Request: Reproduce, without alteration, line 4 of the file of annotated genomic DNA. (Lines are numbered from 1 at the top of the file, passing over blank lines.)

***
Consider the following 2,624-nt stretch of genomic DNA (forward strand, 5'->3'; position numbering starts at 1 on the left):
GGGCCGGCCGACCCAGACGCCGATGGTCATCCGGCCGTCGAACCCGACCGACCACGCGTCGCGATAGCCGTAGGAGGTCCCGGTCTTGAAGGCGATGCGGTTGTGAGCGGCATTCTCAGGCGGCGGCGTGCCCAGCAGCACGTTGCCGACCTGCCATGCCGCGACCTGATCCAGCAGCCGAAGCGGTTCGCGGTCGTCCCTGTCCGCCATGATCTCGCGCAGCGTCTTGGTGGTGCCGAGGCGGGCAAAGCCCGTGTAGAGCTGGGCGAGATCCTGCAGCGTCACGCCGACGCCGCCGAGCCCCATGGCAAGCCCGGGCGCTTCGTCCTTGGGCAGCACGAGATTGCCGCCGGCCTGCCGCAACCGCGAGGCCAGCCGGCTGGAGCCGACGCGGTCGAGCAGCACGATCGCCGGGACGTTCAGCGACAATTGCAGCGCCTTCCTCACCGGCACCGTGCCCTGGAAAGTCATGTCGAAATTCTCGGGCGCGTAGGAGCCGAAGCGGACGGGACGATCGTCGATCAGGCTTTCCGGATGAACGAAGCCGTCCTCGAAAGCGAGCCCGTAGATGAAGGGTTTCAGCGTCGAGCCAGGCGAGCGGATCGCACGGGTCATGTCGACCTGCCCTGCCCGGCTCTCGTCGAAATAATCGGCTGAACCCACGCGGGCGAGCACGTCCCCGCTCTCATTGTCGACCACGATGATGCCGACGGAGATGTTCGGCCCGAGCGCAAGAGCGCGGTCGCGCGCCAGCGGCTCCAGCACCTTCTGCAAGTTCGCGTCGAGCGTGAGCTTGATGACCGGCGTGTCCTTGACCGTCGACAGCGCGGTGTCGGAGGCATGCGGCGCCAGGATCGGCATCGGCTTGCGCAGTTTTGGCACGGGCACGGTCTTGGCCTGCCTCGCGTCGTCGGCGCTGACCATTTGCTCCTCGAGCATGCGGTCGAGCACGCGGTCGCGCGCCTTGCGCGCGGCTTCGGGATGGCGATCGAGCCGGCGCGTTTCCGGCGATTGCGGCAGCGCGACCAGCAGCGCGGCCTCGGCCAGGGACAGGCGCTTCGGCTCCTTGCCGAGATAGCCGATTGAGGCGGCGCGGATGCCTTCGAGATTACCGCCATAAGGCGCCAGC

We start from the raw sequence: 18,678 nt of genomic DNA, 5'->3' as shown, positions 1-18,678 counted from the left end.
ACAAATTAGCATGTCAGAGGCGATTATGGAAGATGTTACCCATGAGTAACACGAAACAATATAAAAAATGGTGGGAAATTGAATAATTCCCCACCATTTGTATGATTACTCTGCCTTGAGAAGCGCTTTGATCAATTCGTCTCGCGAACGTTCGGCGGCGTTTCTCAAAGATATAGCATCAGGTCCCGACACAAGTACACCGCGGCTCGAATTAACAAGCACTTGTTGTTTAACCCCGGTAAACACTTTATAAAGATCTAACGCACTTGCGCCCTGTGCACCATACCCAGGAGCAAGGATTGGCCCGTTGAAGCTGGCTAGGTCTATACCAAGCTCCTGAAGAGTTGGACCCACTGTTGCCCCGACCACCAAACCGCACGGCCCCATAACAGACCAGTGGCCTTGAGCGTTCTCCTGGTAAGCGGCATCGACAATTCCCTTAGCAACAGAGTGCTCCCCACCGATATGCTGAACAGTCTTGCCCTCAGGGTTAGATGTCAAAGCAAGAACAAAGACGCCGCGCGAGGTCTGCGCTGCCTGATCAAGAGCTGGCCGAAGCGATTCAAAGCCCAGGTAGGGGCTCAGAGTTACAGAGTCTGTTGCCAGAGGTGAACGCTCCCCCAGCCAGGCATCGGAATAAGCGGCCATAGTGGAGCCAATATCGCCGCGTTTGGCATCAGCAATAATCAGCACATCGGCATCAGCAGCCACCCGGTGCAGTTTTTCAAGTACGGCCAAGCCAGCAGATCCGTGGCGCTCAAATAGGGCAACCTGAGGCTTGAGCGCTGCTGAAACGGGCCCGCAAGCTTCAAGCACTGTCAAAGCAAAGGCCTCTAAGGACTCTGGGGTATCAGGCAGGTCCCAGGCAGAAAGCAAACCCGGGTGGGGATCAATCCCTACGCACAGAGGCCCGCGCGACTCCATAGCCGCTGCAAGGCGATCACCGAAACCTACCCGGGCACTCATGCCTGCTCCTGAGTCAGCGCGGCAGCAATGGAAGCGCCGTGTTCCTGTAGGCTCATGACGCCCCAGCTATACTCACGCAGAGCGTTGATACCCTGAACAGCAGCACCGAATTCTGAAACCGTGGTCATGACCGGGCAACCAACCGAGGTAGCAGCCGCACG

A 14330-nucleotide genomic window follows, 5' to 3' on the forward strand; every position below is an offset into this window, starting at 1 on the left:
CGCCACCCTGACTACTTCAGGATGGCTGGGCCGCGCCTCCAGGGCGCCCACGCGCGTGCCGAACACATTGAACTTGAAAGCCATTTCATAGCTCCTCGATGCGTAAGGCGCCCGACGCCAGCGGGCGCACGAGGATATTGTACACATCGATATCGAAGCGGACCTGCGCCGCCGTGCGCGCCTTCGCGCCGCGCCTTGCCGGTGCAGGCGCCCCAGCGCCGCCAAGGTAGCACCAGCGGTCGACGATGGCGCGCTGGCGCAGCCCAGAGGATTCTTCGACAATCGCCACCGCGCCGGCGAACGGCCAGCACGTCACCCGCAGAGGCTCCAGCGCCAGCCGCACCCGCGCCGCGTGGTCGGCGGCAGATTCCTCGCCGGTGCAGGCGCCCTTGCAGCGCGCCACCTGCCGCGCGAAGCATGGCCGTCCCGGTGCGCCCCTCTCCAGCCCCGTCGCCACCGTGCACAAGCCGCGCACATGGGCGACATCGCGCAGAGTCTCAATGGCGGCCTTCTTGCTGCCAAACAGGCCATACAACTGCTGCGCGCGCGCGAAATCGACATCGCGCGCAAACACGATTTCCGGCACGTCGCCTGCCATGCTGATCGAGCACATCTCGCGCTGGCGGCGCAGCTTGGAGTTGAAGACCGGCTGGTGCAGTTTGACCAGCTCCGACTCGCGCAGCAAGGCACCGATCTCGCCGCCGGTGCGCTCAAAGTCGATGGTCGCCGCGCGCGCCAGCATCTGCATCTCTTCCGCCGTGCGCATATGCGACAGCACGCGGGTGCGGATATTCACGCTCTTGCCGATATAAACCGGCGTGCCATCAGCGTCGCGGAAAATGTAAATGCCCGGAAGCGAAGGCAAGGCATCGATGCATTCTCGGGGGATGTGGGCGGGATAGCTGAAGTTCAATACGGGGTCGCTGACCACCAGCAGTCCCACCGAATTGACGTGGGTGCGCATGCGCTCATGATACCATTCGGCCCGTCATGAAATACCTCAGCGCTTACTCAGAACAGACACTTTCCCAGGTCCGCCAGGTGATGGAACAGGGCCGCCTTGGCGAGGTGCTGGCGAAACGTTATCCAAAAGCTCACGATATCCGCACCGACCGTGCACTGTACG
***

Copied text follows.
ACAAATTAGCATGTCAGAGGCGATTATGGAAGATGTTACCCATGAGTAACACGAAACAATATAAAAAATGGTGGGAAATTGAATAATTCCCCACCATTTGTATGATTACTCTGCCTTGAGAAGCGCTTTGATCAATTCGTCTCGCGAACGTTCGGCGGCGTTTCTCAAAGATATAGCATCAGGTCCCGACACAAGTACACCGCGGCTCGAATTAACAAGCACTTGTTGTTTAACCCCGGTAAACACTTTATAAAGATCTAACGCACTTGCGCCCTGTGCACCATACCCAGGAGCAAGGATTGGCCCGTTGAAGCTGGCTAGGTCTATACCAAGCTCCTGAAGAGTTGGACCCACTGTTGCCCCGACCACCAAACCGCACGGCCCCATAACAGACCAGTGGCCTTGAGCGTTCTCCTGGTAAGCGGCATCGACAATTCCCTTAGCAACAGAGTGCTCCCCACCGATATGCTGAACAGTCTTGCCCTCAGGGTTAGATGTCAAAGCAAGAACAAAGACGCCGCGCGAGGTCTGCGCTGCCTGATCAAGAGCTGGCCGAAGCGATTCAAAGCCCAGGTAGGGGCTCAGAGTTACAGAGTCTGTTGCCAGAGGTGAACGCTCCCCCAGCCAGGCATCGGAATAAGCGGCCATAGTGGAGCCAATATCGCCGCGTTTGGCATCAGCAATAATCAGCACATCGGCATCAGCAGCCACCCGGTGCAGTTTTTCAAGTACGGCCAAGCCAGCAGATCCGTGGCGCTCAAATAGGGCAACCTGAGGCTTGAGCGCTGCTGAAACGGGCCCGCAAGCTTCAAGCACTGTCAAAGCAAAGGCCTCTAAGGACTCTGGGGTATCAGGCAGGTCCCAGGCAGAAAGCAAACCCGGGTGGGGATCAATCCCTACGCACAGAGGCCCGCGCGACTCCATAGCCGCTGCAAGGCGATCACCGAAACCTACCCGGGCACTCATGCCTGCTCCTGAGTCAGCGCGGCAGCAATGGAAGCGCCGTGTTCCTGTAGGCTCATGACGCCCCAGCTATACTCACGCAGAGCGTTGATACCCTGAACAGCAGCACCGAATTCTGAAACCGTGGTCATGACCGGGCAACCAACCGAGGTAGCAGCCGCACG